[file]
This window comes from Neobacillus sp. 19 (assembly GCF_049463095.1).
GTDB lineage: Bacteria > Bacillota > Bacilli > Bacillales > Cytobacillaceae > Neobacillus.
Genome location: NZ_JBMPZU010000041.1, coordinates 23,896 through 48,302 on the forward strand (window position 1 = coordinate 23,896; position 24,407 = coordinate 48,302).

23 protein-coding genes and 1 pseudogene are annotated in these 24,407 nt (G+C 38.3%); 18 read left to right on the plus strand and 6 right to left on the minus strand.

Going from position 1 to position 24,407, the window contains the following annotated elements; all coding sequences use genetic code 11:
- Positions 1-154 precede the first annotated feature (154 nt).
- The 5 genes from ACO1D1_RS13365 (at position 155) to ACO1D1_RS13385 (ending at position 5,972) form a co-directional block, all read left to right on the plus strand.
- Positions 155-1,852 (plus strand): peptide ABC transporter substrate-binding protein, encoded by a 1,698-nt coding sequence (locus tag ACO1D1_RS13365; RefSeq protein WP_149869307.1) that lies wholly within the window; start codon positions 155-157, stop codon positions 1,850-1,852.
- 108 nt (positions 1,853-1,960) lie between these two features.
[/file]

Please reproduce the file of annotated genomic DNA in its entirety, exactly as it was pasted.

This window comes from Neobacillus sp. 19 (assembly GCF_049463095.1).
GTDB lineage: Bacteria > Bacillota > Bacilli > Bacillales > Cytobacillaceae > Neobacillus.
Genome location: NZ_JBMPZU010000041.1, coordinates 23,896 through 48,302 on the forward strand (window position 1 = coordinate 23,896; position 24,407 = coordinate 48,302).

23 protein-coding genes and 1 pseudogene are annotated in these 24,407 nt (G+C 38.3%); 18 read left to right on the plus strand and 6 right to left on the minus strand.

Going from position 1 to position 24,407, the window contains the following annotated elements; all coding sequences use genetic code 11:
- Positions 1-154 precede the first annotated feature (154 nt).
- The 5 genes from ACO1D1_RS13365 (at position 155) to ACO1D1_RS13385 (ending at position 5,972) form a co-directional block, all read left to right on the plus strand.
- Positions 155-1,852 (plus strand): peptide ABC transporter substrate-binding protein, encoded by a 1,698-nt coding sequence (locus tag ACO1D1_RS13365; RefSeq protein WP_149869307.1) that lies wholly within the window; start codon positions 155-157, stop codon positions 1,850-1,852.
- 108 nt (positions 1,853-1,960) lie between these two features.